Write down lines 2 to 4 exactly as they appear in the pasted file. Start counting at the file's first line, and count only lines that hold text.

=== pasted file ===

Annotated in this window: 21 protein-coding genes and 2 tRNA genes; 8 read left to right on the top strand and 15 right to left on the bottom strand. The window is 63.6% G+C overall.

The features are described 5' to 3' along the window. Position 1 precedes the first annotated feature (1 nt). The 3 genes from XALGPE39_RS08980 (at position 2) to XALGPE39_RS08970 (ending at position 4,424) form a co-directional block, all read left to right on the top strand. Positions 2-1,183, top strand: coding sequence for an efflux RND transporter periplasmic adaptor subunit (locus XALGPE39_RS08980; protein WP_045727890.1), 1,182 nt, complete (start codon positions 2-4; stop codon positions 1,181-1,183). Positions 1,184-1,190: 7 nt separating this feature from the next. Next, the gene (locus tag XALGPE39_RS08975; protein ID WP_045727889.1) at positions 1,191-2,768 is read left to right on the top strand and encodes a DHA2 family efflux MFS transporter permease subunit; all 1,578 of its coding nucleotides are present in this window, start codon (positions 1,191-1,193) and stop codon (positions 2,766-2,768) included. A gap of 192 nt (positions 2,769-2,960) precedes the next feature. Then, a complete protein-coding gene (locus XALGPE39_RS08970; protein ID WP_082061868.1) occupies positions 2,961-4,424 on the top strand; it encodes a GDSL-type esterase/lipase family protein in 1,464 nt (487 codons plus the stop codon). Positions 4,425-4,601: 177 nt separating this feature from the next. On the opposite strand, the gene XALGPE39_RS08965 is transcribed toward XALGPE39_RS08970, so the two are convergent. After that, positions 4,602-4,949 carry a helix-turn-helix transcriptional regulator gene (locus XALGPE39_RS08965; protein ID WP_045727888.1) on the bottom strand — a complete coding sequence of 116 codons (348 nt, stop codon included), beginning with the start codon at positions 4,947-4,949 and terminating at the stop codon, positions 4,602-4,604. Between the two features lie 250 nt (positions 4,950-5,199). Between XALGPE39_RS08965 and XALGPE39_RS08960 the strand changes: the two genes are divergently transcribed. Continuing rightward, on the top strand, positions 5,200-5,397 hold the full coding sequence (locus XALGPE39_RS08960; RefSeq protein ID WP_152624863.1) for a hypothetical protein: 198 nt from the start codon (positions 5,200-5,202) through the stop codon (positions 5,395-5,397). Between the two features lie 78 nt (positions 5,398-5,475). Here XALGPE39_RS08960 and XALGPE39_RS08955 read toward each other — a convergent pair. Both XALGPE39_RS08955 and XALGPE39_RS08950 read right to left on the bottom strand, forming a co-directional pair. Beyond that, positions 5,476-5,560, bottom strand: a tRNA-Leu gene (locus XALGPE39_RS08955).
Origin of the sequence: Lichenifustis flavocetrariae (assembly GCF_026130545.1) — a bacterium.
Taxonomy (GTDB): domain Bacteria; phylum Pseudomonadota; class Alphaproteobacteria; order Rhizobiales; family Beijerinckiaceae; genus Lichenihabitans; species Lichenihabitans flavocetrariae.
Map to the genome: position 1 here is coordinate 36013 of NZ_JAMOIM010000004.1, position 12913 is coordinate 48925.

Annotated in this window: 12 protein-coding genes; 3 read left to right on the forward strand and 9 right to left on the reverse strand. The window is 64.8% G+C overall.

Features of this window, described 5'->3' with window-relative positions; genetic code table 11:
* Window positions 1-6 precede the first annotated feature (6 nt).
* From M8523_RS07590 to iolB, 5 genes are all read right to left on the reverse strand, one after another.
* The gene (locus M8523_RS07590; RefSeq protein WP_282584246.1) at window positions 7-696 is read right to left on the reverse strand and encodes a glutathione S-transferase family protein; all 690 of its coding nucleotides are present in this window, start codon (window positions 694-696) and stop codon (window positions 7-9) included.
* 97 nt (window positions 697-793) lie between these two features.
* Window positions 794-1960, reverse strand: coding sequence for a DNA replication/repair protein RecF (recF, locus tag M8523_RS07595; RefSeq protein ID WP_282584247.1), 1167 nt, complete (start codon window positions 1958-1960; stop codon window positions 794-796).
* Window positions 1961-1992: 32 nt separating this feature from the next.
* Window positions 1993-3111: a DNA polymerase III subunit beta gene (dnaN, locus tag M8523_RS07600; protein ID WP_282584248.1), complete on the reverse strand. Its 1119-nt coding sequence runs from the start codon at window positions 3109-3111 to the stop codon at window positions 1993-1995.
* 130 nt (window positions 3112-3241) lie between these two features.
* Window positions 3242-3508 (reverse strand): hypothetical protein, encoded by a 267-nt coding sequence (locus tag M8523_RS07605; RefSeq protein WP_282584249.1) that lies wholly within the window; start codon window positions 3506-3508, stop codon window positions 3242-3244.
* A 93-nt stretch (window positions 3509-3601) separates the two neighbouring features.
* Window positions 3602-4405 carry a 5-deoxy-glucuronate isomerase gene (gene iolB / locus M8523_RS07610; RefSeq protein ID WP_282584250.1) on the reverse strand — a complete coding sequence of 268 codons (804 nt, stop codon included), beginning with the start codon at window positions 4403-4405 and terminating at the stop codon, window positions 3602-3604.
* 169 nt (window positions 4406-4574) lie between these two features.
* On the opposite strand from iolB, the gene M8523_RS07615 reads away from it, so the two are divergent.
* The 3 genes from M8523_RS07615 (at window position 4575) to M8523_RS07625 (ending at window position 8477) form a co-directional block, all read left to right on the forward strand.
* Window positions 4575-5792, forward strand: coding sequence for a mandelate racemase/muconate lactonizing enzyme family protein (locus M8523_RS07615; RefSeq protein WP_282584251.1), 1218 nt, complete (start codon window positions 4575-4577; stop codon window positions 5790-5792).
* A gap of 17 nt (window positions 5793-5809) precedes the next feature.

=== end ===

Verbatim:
The features are described 5' to 3' along the window. Position 1 precedes the first annotated feature (1 nt). The 3 genes from XALGPE39_RS08980 (at position 2) to XALGPE39_RS08970 (ending at position 4,424) form a co-directional block, all read left to right on the top strand. Positions 2-1,183, top strand: coding sequence for an efflux RND transporter periplasmic adaptor subunit (locus XALGPE39_RS08980; protein WP_045727890.1), 1,182 nt, complete (start codon positions 2-4; stop codon positions 1,181-1,183). Positions 1,184-1,190: 7 nt separating this feature from the next. Next, the gene (locus tag XALGPE39_RS08975; protein ID WP_045727889.1) at positions 1,191-2,768 is read left to right on the top strand and encodes a DHA2 family efflux MFS transporter permease subunit; all 1,578 of its coding nucleotides are present in this window, start codon (positions 1,191-1,193) and stop codon (positions 2,766-2,768) included. A gap of 192 nt (positions 2,769-2,960) precedes the next feature. Then, a complete protein-coding gene (locus XALGPE39_RS08970; protein ID WP_082061868.1) occupies positions 2,961-4,424 on the top strand; it encodes a GDSL-type esterase/lipase family protein in 1,464 nt (487 codons plus the stop codon). Positions 4,425-4,601: 177 nt separating this feature from the next. On the opposite strand, the gene XALGPE39_RS08965 is transcribed toward XALGPE39_RS08970, so the two are convergent. After that, positions 4,602-4,949 carry a helix-turn-helix transcriptional regulator gene (locus XALGPE39_RS08965; protein ID WP_045727888.1) on the bottom strand — a complete coding sequence of 116 codons (348 nt, stop codon included), beginning with the start codon at positions 4,947-4,949 and terminating at the stop codon, positions 4,602-4,604. Between the two features lie 250 nt (positions 4,950-5,199). Between XALGPE39_RS08965 and XALGPE39_RS08960 the strand changes: the two genes are divergently transcribed. Continuing rightward, on the top strand, positions 5,200-5,397 hold the full coding sequence (locus XALGPE39_RS08960; RefSeq protein ID WP_152624863.1) for a hypothetical protein: 198 nt from the start codon (positions 5,200-5,202) through the stop codon (positions 5,395-5,397). Between the two features lie 78 nt (positions 5,398-5,475). Here XALGPE39_RS08960 and XALGPE39_RS08955 read toward each other — a convergent pair. Both XALGPE39_RS08955 and XALGPE39_RS08950 read right to left on the bottom strand, forming a co-directional pair. Beyond that, positions 5,476-5,560, bottom strand: a tRNA-Leu gene (locus XALGPE39_RS08955).
Origin of the sequence: Lichenifustis flavocetrariae (assembly GCF_026130545.1) — a bacterium.
Taxonomy (GTDB): domain Bacteria; phylum Pseudomonadota; class Alphaproteobacteria; order Rhizobiales; family Beijerinckiaceae; genus Lichenihabitans; species Lichenihabitans flavocetrariae.